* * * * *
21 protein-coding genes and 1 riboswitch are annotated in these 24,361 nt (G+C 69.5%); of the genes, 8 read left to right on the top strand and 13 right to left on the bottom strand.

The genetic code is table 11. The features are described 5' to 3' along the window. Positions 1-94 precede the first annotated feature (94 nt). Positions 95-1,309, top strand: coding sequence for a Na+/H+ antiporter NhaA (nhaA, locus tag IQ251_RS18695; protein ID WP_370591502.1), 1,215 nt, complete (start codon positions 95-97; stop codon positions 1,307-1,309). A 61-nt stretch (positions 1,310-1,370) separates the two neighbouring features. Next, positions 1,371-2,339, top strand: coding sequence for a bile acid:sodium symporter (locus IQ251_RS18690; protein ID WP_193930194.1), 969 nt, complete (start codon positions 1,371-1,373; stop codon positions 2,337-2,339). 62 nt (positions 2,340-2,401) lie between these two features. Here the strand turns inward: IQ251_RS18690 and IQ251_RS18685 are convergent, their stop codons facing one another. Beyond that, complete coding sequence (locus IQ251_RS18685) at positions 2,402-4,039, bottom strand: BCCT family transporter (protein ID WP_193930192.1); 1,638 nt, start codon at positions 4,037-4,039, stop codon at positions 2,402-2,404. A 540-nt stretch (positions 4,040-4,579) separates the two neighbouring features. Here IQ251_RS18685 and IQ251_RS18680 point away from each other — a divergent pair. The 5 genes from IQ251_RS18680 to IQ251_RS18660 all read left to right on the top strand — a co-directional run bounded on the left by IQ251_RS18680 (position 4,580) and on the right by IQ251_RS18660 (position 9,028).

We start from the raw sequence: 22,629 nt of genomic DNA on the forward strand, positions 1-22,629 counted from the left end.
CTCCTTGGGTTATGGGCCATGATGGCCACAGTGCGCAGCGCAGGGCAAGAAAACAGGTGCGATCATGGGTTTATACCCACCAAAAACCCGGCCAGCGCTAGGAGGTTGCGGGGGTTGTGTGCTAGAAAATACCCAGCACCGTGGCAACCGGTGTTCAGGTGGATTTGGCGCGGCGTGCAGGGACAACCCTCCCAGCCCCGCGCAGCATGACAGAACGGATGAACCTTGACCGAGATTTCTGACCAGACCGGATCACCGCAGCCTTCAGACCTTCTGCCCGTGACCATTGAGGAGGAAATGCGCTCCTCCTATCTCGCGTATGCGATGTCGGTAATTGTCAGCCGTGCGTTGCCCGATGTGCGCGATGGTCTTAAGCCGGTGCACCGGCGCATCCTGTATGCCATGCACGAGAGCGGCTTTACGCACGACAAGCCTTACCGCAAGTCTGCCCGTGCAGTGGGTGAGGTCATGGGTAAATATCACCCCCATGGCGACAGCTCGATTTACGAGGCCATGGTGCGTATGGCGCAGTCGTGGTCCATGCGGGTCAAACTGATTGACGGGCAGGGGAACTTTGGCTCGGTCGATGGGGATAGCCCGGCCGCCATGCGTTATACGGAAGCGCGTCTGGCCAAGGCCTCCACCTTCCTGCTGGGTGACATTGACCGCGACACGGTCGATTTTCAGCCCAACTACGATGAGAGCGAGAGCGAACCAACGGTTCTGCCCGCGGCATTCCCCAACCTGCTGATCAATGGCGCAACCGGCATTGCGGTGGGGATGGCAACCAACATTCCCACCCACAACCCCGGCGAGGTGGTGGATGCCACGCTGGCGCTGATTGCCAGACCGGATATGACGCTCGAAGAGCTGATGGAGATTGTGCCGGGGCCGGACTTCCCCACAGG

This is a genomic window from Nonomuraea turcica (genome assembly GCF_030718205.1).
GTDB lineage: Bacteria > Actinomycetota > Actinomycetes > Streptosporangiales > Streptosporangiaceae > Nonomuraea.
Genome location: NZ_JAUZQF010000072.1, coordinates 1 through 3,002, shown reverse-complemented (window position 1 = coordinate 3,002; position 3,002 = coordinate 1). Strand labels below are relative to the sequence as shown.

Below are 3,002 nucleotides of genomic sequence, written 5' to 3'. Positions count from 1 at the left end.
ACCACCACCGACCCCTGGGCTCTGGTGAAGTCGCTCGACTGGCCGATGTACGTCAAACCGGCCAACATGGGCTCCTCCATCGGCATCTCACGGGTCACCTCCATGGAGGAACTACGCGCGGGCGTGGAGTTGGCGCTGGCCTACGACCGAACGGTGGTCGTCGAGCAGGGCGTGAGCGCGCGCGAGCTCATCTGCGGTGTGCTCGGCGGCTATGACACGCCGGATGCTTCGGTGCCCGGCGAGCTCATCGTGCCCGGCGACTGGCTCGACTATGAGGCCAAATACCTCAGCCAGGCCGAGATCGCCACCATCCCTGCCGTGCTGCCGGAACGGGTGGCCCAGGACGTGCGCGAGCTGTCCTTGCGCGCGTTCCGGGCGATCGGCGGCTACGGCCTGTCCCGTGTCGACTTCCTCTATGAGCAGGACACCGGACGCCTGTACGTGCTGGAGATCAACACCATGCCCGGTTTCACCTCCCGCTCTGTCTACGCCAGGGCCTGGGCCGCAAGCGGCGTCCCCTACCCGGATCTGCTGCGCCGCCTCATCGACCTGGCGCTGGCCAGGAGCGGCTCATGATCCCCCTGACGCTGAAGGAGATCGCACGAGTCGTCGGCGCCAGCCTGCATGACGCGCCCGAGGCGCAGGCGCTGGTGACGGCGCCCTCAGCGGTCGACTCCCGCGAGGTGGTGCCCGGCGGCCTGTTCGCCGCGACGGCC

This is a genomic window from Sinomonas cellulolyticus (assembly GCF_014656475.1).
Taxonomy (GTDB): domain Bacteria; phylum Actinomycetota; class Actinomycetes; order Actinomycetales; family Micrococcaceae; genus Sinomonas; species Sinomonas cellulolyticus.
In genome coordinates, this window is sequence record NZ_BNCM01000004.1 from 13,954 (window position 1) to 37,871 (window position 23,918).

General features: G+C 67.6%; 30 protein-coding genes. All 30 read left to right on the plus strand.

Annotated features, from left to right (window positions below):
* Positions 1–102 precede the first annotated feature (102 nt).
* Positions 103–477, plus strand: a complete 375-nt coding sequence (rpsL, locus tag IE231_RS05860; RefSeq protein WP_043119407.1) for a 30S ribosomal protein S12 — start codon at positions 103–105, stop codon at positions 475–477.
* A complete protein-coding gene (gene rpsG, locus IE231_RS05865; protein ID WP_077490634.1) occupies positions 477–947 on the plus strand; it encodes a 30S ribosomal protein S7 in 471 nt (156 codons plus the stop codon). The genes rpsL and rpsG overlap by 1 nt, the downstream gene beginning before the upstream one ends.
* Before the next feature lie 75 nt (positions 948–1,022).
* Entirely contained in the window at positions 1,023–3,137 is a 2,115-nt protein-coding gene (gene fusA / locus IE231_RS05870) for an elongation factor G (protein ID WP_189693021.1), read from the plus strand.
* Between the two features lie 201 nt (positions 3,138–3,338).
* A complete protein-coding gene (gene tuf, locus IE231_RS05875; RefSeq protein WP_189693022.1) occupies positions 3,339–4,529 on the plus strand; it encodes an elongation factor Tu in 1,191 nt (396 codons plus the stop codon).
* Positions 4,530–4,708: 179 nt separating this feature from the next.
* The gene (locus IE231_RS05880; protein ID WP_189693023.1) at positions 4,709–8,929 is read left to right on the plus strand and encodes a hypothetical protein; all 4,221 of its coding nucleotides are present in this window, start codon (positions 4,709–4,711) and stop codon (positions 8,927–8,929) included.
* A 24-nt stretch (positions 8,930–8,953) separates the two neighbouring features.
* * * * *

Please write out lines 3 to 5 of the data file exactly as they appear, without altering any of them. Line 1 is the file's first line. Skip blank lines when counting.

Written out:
We start from the raw sequence: 22,629 nt of genomic DNA on the forward strand, positions 1-22,629 counted from the left end.
CTCCTTGGGTTATGGGCCATGATGGCCACAGTGCGCAGCGCAGGGCAAGAAAACAGGTGCGATCATGGGTTTATACCCACCAAAAACCCGGCCAGCGCTAGGAGGTTGCGGGGGTTGTGTGCTAGAAAATACCCAGCACCGTGGCAACCGGTGTTCAGGTGGATTTGGCGCGGCGTGCAGGGACAACCCTCCCAGCCCCGCGCAGCATGACAGAACGGATGAACCTTGACCGAGATTTCTGACCAGACCGGATCACCGCAGCCTTCAGACCTTCTGCCCGTGACCATTGAGGAGGAAATGCGCTCCTCCTATCTCGCGTATGCGATGTCGGTAATTGTCAGCCGTGCGTTGCCCGATGTGCGCGATGGTCTTAAGCCGGTGCACCGGCGCATCCTGTATGCCATGCACGAGAGCGGCTTTACGCACGACAAGCCTTACCGCAAGTCTGCCCGTGCAGTGGGTGAGGTCATGGGTAAATATCACCCCCATGGCGACAGCTCGATTTACGAGGCCATGGTGCGTATGGCGCAGTCGTGGTCCATGCGGGTCAAACTGATTGACGGGCAGGGGAACTTTGGCTCGGTCGATGGGGATAGCCCGGCCGCCATGCGTTATACGGAAGCGCGTCTGGCCAAGGCCTCCACCTTCCTGCTGGGTGACATTGACCGCGACACGGTCGATTTTCAGCCCAACTACGATGAGAGCGAGAGCGAACCAACGGTTCTGCCCGCGGCATTCCCCAACCTGCTGATCAATGGCGCAACCGGCATTGCGGTGGGGATGGCAACCAACATTCCCACCCACAACCCCGGCGAGGTGGTGGATGCCACGCTGGCGCTGATTGCCAGACCGGATATGACGCTCGAAGAGCTGATGGAGATTGTGCCGGGGCCGGACTTCCCCACAGG

This is a genomic window from Nonomuraea turcica (genome assembly GCF_030718205.1).